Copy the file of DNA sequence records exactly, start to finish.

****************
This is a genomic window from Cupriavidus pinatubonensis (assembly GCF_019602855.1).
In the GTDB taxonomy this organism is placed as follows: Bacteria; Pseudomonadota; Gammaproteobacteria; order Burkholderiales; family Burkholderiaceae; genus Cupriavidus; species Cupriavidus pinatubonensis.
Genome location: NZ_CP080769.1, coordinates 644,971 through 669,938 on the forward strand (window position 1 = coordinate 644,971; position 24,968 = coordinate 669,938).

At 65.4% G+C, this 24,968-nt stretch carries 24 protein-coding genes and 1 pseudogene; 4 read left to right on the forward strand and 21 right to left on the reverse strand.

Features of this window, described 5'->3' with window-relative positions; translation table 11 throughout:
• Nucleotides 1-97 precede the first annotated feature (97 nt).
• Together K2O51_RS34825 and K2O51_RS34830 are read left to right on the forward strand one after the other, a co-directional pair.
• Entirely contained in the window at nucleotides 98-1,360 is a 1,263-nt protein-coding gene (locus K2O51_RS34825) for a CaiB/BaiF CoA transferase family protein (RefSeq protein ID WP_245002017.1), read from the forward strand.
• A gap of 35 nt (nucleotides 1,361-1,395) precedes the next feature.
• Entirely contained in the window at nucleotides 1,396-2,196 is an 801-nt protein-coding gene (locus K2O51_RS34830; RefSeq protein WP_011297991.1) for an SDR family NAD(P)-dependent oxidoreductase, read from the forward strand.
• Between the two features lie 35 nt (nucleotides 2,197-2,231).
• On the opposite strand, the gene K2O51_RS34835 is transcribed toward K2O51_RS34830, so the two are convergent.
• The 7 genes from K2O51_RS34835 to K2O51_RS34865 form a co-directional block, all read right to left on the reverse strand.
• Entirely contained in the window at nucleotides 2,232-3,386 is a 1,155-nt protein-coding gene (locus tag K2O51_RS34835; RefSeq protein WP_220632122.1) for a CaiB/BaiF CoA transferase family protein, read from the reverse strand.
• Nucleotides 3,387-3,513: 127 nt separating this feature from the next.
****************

This is a genomic window from Cupriavidus pinatubonensis (assembly GCF_019602855.1).
In the GTDB taxonomy this organism is placed as follows: Bacteria; Pseudomonadota; Gammaproteobacteria; order Burkholderiales; family Burkholderiaceae; genus Cupriavidus; species Cupriavidus pinatubonensis.
Genome location: NZ_CP080769.1, coordinates 644,971 through 669,938 on the forward strand (window position 1 = coordinate 644,971; position 24,968 = coordinate 669,938).

At 65.4% G+C, this 24,968-nt stretch carries 24 protein-coding genes and 1 pseudogene; 4 read left to right on the forward strand and 21 right to left on the reverse strand.

Features of this window, described 5'->3' with window-relative positions; translation table 11 throughout:
• Nucleotides 1-97 precede the first annotated feature (97 nt).
• Together K2O51_RS34825 and K2O51_RS34830 are read left to right on the forward strand one after the other, a co-directional pair.
• Entirely contained in the window at nucleotides 98-1,360 is a 1,263-nt protein-coding gene (locus K2O51_RS34825) for a CaiB/BaiF CoA transferase family protein (RefSeq protein ID WP_245002017.1), read from the forward strand.
• A gap of 35 nt (nucleotides 1,361-1,395) precedes the next feature.
• Entirely contained in the window at nucleotides 1,396-2,196 is an 801-nt protein-coding gene (locus K2O51_RS34830; RefSeq protein WP_011297991.1) for an SDR family NAD(P)-dependent oxidoreductase, read from the forward strand.
• Between the two features lie 35 nt (nucleotides 2,197-2,231).
• On the opposite strand, the gene K2O51_RS34835 is transcribed toward K2O51_RS34830, so the two are convergent.
• The 7 genes from K2O51_RS34835 to K2O51_RS34865 form a co-directional block, all read right to left on the reverse strand.
• Entirely contained in the window at nucleotides 2,232-3,386 is a 1,155-nt protein-coding gene (locus tag K2O51_RS34835; RefSeq protein WP_220632122.1) for a CaiB/BaiF CoA transferase family protein, read from the reverse strand.
• Nucleotides 3,387-3,513: 127 nt separating this feature from the next.